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My cure for writer's block is to step away from the thing I'm stuck on, usually a novel, and write something totally different. Besides fiction, I write poetry, screenplays, essays and journalism. It's usually not the writing itself that I'm stuck on, but thing I'm trying to write. So I often have four or five things going at once.
I write screenplays in the middle of the night.
In books, you can just wallow in dialogue, and you can just wallow in written words. In screenplays, every line has to serve the purpose of the line that's implied before it and the line that's implied after it. Maybe five lines have to do the work of fifty lines.
If I really considered myself a writer, I wouldn't be writing screenplays. I'd be writing novels.
While I filmed the 'Walker, Texas Ranger' series for eight and a half years, I had never had much time to read, except for screenplays of the episodes.
I actually think I'm probably more interested in structure than most people who write screenplays, because I think about it.
Being known as a writer did change the relationships I had with directors. The rap on actors is that they always want to inflate their parts. But when directors know you write screenplays and have a different view of things, you really get invited into the huddle in a much fuller way. And those collaborations end in friendships.
I think of myself as a guy who tries to write screenplays and now has tried to direct one. Anything more than that is meaningless and it gets in the way of being a real human being.
Because I'm the author of my screenplays I know what I'm looking for. It's true that I can be stubborn in demanding that I get what I want, but it's also a question of working with patience and love.
Writing screenplays is not my business. I've written half a dozen, and maybe half of those were made. But it was never a satisfying experience. It was just work. You're an employee. You would be told what to do. Studio execs would cross out my dialogue and put in their dialogue.
I've made seventeen or eighteen films now, only two of which have been original screenplays, all the others have been based on short stories or novels, and I find the long short story ideal for adaptation.
I've started movies without screenplays both on 'Clash' and on 'Hulk,' and that is tremendously stressful because you have a tendency to overcompensate with effects. You haven't tested it in your head. You didn't run it over and over again and covered all of the plot holes and figure it out. It's a marathon that you sprint.
I wrote one terrible manuscript after another for a decade and I guess they gradually got a little less terrible. But there were many, many unpublished short stories, abandoned screenplays and novels... a Library of Congress worth of awful literature.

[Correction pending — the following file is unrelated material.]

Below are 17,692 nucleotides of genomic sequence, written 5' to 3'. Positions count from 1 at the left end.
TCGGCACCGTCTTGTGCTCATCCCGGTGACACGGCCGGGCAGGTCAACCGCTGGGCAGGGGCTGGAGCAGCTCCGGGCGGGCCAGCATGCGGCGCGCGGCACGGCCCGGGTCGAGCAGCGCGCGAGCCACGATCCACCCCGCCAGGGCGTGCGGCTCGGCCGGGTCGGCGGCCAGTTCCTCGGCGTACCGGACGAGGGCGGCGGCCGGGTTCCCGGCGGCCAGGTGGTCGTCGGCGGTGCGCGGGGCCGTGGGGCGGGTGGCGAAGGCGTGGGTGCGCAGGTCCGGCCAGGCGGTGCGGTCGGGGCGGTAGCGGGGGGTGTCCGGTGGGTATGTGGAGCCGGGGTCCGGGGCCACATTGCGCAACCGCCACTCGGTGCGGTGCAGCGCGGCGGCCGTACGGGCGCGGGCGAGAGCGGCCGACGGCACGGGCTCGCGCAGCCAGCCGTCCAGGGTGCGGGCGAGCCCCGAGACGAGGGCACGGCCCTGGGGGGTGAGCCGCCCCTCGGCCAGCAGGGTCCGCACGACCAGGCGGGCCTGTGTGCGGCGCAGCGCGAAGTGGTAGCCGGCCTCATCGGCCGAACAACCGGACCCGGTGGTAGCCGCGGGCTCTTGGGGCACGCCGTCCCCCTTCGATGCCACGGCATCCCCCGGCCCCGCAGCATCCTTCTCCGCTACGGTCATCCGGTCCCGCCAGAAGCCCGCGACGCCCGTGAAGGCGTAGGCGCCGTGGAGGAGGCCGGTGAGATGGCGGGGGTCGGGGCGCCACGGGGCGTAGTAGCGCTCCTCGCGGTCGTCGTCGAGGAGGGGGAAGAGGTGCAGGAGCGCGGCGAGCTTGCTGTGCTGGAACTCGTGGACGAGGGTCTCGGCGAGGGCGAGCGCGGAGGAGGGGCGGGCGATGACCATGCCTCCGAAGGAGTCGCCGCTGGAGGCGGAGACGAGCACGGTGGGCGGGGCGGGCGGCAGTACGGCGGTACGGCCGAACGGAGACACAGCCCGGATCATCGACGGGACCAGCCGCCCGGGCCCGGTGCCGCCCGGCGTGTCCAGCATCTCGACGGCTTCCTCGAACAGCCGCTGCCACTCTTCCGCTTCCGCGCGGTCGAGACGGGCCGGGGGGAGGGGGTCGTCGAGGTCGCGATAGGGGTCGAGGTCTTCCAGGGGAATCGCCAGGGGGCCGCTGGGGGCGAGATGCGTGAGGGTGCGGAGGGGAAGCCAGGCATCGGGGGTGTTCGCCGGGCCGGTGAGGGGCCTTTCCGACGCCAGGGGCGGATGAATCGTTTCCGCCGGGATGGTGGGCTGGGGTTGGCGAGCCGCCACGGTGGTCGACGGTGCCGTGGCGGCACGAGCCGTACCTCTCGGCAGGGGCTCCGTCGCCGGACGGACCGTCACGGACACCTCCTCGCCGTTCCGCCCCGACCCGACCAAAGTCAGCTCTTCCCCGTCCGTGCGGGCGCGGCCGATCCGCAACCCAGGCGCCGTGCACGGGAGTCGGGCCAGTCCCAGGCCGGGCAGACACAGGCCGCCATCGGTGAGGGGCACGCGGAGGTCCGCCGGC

Although I write screenplays, I don't think I'm a very good writer.
I think I would like to write screenplays, books, really anything.
I find screenplays easy to write, my novels being very visual. You see what people look like. The physical action is described.
I do have screenplays I've written that never saw the light of day, but I don't usually go back to them. When I've told a story, I want to tell another story.
Writing screenplays makes me a better musician because it clears my head. After writing a movie, I go running back to music as fast as I can.
Every year I hear people complain that the quality of screenplays and movies is declining. In my opinion, the vast majority of scripts written - as well as most movies that are released - are not very original, well-written, or interesting. It has always been that way, and I think it always will be.
In the past, I'll admit, I've enjoyed being compared to the protagonists in my screenplays.
I don't generate a storyline and then fill it out in the course of writing. The story actually generates in the course of the writing. It's one of the reasons I've never been comfortable doing screenplays, because in order to get the contract for the screenplay, you have to sit down and tell them what's going to happen.
God is a freaking character, with enough foibles, tantrums, and paradoxical behaviors to supply a thousand screenplays. But who do you cast?
I'd done table reads for my own screenplays, and I always thought they were so much fun. Why couldn't we do these for other classic screenplays and bring them to life? You can experience live theater, where you get to see plays produced by different directors and different casts, but there's really nothing like that for movie scripts.
I began writing fictional stories and little screenplays when I was in fifth grade.
In my office in Florida I have, I think, 30 manuscript piles around the room. Some are screenplays or comic books or graphic novels. Some are almost done. Some I'm rewriting. If I'm working with a co-writer, they'll usually write the first draft. And then I write subsequent drafts.
Martin Luther King, Jr.
John F. Kennedy
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